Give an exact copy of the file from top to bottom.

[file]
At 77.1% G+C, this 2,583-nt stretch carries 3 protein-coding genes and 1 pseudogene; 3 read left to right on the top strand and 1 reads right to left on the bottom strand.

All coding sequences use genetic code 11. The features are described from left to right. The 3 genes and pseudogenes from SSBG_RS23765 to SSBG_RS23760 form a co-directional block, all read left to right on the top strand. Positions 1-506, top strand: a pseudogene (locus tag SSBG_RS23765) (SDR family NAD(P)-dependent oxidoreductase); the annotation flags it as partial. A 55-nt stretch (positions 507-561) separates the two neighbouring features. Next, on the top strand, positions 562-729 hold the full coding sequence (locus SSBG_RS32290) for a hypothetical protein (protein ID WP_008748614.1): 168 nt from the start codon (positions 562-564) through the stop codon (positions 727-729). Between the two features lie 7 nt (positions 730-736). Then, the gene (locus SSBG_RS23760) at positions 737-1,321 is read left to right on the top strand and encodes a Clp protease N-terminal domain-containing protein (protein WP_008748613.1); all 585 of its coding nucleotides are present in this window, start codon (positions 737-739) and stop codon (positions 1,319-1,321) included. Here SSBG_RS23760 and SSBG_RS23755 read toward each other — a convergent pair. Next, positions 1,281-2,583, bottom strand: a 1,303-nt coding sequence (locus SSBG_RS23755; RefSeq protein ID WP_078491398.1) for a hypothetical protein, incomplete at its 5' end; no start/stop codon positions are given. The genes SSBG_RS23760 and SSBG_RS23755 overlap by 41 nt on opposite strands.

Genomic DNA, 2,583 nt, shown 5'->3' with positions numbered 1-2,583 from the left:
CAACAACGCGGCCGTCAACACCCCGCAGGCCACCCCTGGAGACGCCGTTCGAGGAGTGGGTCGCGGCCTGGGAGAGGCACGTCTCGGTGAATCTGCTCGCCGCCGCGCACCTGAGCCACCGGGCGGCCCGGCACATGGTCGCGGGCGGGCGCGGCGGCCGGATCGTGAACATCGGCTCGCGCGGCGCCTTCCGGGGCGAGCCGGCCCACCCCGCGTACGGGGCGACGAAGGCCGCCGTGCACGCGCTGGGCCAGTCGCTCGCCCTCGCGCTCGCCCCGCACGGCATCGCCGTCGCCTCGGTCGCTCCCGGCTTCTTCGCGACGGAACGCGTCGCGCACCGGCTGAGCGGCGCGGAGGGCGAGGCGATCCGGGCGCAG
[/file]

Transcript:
At 77.1% G+C, this 2,583-nt stretch carries 3 protein-coding genes and 1 pseudogene; 3 read left to right on the top strand and 1 reads right to left on the bottom strand.

All coding sequences use genetic code 11. The features are described from left to right. The 3 genes and pseudogenes from SSBG_RS23765 to SSBG_RS23760 form a co-directional block, all read left to right on the top strand. Positions 1-506, top strand: a pseudogene (locus tag SSBG_RS23765) (SDR family NAD(P)-dependent oxidoreductase); the annotation flags it as partial. A 55-nt stretch (positions 507-561) separates the two neighbouring features. Next, on the top strand, positions 562-729 hold the full coding sequence (locus SSBG_RS32290) for a hypothetical protein (protein ID WP_008748614.1): 168 nt from the start codon (positions 562-564) through the stop codon (positions 727-729). Between the two features lie 7 nt (positions 730-736). Then, the gene (locus SSBG_RS23760) at positions 737-1,321 is read left to right on the top strand and encodes a Clp protease N-terminal domain-containing protein (protein WP_008748613.1); all 585 of its coding nucleotides are present in this window, start codon (positions 737-739) and stop codon (positions 1,319-1,321) included. Here SSBG_RS23760 and SSBG_RS23755 read toward each other — a convergent pair. Next, positions 1,281-2,583, bottom strand: a 1,303-nt coding sequence (locus SSBG_RS23755; RefSeq protein ID WP_078491398.1) for a hypothetical protein, incomplete at its 5' end; no start/stop codon positions are given. The genes SSBG_RS23760 and SSBG_RS23755 overlap by 41 nt on opposite strands.

Genomic DNA, 2,583 nt, shown 5'->3' with positions numbered 1-2,583 from the left:
CAACAACGCGGCCGTCAACACCCCGCAGGCCACCCCTGGAGACGCCGTTCGAGGAGTGGGTCGCGGCCTGGGAGAGGCACGTCTCGGTGAATCTGCTCGCCGCCGCGCACCTGAGCCACCGGGCGGCCCGGCACATGGTCGCGGGCGGGCGCGGCGGCCGGATCGTGAACATCGGCTCGCGCGGCGCCTTCCGGGGCGAGCCGGCCCACCCCGCGTACGGGGCGACGAAGGCCGCCGTGCACGCGCTGGGCCAGTCGCTCGCCCTCGCGCTCGCCCCGCACGGCATCGCCGTCGCCTCGGTCGCTCCCGGCTTCTTCGCGACGGAACGCGTCGCGCACCGGCTGAGCGGCGCGGAGGGCGAGGCGATCCGGGCGCAG